Leaping Into The Holidays: Freshman performs for her 6th time in the Nutcracker


Kate Pedrotti

Performing in the school’s rendition of “Oklahoma!”, freshman Isabella Dessert dances during the dream sequence.

Sally Panis, Features Editor

Classical notes of Tchaikovsky ascend throughout the auditorium from the shadowed instruments, as freshman Isabella Dessert tells the story of the Christmas classic, “The Nutcracker.”
Eight years ago, Dessert began her ballet aspirations at the Lawrence Arts Center but has continued training at the Kansas City Ballet since 2018.
Dessert plans to pursue a future in dancing with the possibility of joining a company or majoring in dance at a college.
According to Dessert, dance is the only place where her mind is totally blank and she can feel like herself.
“My mind is always clear when I’m [at the ballet studio],” Dessert said. “I never have to worry about anything, and I just remain peaceful and not distracted.”
“The Nutcracker” ballet was inspired by “The Nutcracker and the Mouse King,” which was published by the German author E.T.A. Hoffmann in 1815. Tchaikovsky’s score “The Nutcracker Suite, Op. 71,” consists of roles like Clara, the Nutcracker Prince, Dr. Drosselmeier, the Sugar Plum Fairy, the Mouse King and the Tea Children.
Starring as a tea child, Dessert particularly enjoys the sequence of Clara’s travels with the prince to a place called the Land of the Sweets where they encounter many new friends from around the world including chocolate from Spain, coffee from Arabia, tea from China and candy canes from Russia, which all dance for her amusement.
“I love when they go through the different countries because they have all these parasols and headpieces,” Dessert said. “They start with the Spanish and then the Arabian and then there is this dragon that comes out and it’s just beautiful.”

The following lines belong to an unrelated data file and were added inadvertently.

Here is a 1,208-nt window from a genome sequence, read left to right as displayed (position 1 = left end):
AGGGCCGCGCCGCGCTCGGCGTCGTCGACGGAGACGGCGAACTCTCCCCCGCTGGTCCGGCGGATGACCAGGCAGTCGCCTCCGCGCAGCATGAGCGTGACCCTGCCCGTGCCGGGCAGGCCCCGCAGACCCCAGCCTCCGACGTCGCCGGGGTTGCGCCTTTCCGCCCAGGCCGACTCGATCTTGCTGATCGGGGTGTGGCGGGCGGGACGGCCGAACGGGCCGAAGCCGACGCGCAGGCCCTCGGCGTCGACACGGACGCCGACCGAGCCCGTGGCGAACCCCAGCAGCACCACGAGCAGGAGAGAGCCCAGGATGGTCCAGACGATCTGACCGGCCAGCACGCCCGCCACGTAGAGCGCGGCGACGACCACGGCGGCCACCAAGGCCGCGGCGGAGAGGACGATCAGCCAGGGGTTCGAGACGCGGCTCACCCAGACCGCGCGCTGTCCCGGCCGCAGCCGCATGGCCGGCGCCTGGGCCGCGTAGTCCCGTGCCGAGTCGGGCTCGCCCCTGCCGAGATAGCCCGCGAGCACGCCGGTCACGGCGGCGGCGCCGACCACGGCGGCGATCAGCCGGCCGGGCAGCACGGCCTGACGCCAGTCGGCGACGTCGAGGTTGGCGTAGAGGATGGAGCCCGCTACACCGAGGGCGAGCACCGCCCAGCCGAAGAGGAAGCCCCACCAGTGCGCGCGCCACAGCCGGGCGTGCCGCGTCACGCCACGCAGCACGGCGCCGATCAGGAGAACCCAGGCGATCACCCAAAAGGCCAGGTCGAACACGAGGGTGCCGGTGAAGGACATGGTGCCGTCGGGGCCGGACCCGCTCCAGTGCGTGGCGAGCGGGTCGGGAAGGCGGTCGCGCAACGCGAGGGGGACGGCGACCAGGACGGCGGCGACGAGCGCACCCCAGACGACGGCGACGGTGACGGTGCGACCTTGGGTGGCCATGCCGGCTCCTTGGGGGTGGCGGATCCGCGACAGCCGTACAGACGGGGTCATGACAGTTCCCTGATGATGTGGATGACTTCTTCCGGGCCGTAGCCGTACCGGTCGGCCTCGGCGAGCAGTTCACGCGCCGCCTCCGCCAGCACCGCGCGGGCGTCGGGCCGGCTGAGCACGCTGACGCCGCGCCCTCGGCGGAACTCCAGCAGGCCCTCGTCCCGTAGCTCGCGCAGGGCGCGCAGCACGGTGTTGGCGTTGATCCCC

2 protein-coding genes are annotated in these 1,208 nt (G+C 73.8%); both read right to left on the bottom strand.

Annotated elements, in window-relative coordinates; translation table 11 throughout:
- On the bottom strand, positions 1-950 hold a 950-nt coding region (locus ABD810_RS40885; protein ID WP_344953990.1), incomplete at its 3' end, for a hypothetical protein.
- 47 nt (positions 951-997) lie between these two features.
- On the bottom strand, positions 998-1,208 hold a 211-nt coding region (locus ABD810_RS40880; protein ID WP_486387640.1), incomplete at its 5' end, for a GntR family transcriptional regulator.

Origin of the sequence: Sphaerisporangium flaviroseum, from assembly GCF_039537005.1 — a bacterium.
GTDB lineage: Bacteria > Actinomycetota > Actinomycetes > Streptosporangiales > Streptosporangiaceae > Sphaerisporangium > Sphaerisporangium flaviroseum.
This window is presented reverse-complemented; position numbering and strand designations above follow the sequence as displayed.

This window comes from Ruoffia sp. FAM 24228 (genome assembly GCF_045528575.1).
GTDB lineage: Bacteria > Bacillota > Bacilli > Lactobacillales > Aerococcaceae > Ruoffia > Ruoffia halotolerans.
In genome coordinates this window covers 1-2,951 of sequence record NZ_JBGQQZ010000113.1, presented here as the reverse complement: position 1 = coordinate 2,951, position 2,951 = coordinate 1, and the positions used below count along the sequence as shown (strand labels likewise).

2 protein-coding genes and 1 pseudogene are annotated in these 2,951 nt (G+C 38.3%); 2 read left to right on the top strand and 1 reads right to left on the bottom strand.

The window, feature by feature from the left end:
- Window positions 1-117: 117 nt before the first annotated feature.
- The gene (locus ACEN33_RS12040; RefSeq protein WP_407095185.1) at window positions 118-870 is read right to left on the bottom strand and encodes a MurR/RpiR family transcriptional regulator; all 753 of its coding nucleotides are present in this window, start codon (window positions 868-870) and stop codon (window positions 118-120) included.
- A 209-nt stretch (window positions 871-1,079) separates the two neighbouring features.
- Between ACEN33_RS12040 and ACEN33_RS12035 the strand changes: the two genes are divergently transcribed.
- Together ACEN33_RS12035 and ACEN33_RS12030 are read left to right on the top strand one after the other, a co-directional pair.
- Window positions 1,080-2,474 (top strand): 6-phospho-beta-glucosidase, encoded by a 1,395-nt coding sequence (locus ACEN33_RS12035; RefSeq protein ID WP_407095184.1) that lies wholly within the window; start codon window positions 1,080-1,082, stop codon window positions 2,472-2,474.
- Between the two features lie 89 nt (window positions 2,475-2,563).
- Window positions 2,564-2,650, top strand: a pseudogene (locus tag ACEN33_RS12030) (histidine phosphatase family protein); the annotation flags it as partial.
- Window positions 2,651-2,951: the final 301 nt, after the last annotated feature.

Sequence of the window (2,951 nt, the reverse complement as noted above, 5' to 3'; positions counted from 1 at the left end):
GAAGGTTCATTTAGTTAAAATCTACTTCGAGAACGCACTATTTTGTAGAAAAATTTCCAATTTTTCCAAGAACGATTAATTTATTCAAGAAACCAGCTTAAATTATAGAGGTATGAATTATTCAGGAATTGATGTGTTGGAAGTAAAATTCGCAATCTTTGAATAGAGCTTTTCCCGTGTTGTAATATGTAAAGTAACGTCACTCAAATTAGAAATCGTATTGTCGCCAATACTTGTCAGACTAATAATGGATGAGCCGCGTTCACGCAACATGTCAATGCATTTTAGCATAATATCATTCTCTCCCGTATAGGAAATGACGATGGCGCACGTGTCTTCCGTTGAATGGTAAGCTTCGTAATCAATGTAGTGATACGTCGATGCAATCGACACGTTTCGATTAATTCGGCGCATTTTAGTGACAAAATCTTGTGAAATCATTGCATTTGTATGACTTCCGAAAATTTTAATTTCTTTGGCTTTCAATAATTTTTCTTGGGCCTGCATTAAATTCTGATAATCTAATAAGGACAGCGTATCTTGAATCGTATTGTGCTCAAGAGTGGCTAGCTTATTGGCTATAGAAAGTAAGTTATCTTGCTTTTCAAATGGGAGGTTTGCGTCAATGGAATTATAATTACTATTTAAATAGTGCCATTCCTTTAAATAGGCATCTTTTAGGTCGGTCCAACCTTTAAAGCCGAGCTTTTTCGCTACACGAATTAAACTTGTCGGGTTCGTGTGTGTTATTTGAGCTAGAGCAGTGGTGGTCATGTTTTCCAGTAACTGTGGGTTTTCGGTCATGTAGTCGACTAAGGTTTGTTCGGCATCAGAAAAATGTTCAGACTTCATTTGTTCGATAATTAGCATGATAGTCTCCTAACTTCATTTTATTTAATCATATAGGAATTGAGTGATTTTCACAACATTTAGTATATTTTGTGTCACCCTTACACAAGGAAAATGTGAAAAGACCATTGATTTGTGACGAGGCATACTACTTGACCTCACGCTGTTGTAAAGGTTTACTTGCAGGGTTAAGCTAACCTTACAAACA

Being a part of the Nutcracker since 2016, the Christmas season has become one of Dessert’s favorite times of the year.
Dessert’s first role was a polichinelle, the little children in “The Nutcracker” ballet who emerge from Mother Ginger’s enormous hoop skirt to do a short dance. At the Lawrence Arts Center the following year, she was a party child in the first act. Once Dessert moved to Kansas City and joined the Kansas City Ballet, she performed as a soldier in 2018 and has returned to a variety of roles since.
“As I grew up I had more performance opportunities, so Nutcracker became more of a fun experience and I didn’t stress about it as much.” Dessert said. “Switching from LAC to KCB was somewhat difficult because the environment was completely different. KCB had a professional company and the students were much more disciplined.”
According to Dessert, nerves can be difficult to handle under stress, but her role this year allows her to adjust on stage since the party scene is about 30 minutes long with shorter dances.
Dessert was offered a scholarship by the Kansas City Ballet for two years for their day program classes but chose to attend Miege. She said she still could go at any time before her senior year.
Balancing her role as a student and performer has not been a challenge for Dessert. Performing two to four times each week, typically on the weekends doesn’t keep Dessert from finishing her schoolwork during Nutcracker season.
“This is my first year with finals, and so far I’ve been managing my schedule pretty well.” Dessert said. “During [tech week] we go to the Kauffman and rehearse right after school until 9 p.m. or 10 p.m. at night for the whole week. I’ll still have time to do homework but I’ll probably be pretty worn out. I have been doing it for so long that it has become a part of me.”